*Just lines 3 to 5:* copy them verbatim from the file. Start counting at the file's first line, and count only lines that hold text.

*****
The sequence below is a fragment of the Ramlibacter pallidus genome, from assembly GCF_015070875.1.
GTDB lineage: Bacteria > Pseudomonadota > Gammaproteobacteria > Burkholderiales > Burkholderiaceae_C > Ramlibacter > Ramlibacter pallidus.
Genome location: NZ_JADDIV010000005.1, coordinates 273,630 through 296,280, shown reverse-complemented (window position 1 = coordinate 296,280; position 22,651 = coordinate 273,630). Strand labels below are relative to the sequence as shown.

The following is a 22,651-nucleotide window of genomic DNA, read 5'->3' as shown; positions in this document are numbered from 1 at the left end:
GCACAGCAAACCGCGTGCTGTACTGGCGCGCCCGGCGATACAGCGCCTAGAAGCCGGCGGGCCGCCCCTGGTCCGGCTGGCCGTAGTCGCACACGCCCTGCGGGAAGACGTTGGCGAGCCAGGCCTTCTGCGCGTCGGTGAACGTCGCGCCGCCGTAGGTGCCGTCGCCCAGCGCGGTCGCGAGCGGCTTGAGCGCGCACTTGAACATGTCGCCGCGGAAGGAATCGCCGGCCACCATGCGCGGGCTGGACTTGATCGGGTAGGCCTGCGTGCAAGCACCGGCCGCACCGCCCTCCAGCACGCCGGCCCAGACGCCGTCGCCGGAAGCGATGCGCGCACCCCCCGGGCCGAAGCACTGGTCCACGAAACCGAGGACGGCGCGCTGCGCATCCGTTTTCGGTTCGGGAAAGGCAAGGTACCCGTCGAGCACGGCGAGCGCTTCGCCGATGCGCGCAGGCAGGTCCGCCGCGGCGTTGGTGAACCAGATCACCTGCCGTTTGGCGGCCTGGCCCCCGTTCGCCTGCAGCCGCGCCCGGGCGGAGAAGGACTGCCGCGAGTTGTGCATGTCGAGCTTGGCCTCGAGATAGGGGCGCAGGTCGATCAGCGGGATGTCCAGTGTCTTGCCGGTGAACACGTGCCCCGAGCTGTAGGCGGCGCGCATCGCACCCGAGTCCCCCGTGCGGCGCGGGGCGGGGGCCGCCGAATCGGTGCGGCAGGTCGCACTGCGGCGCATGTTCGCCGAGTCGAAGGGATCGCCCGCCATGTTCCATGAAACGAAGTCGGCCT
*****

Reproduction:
Genome location: NZ_JADDIV010000005.1, coordinates 273,630 through 296,280, shown reverse-complemented (window position 1 = coordinate 296,280; position 22,651 = coordinate 273,630). Strand labels below are relative to the sequence as shown.

The following is a 22,651-nucleotide window of genomic DNA, read 5'->3' as shown; positions in this document are numbered from 1 at the left end:
GCACAGCAAACCGCGTGCTGTACTGGCGCGCCCGGCGATACAGCGCCTAGAAGCCGGCGGGCCGCCCCTGGTCCGGCTGGCCGTAGTCGCACACGCCCTGCGGGAAGACGTTGGCGAGCCAGGCCTTCTGCGCGTCGGTGAACGTCGCGCCGCCGTAGGTGCCGTCGCCCAGCGCGGTCGCGAGCGGCTTGAGCGCGCACTTGAACATGTCGCCGCGGAAGGAATCGCCGGCCACCATGCGCGGGCTGGACTTGATCGGGTAGGCCTGCGTGCAAGCACCGGCCGCACCGCCCTCCAGCACGCCGGCCCAGACGCCGTCGCCGGAAGCGATGCGCGCACCCCCCGGGCCGAAGCACTGGTCCACGAAACCGAGGACGGCGCGCTGCGCATCCGTTTTCGGTTCGGGAAAGGCAAGGTACCCGTCGAGCACGGCGAGCGCTTCGCCGATGCGCGCAGGCAGGTCCGCCGCGGCGTTGGTGAACCAGATCACCTGCCGTTTGGCGGCCTGGCCCCCGTTCGCCTGCAGCCGCGCCCGGGCGGAGAAGGACTGCCGCGAGTTGTGCATGTCGAGCTTGGCCTCGAGATAGGGGCGCAGGTCGATCAGCGGGATGTCCAGTGTCTTGCCGGTGAACACGTGCCCCGAGCTGTAGGCGGCGCGCATCGCACCCGAGTCCCCCGTGCGGCGCGGGGCGGGGGCCGCCGAATCGGTGCGGCAGGTCGCACTGCGGCGCATGTTCGCCGAGTCGAAGGGATCGCCCGCCATGTTCCATGAAACGAAGTCGGCCT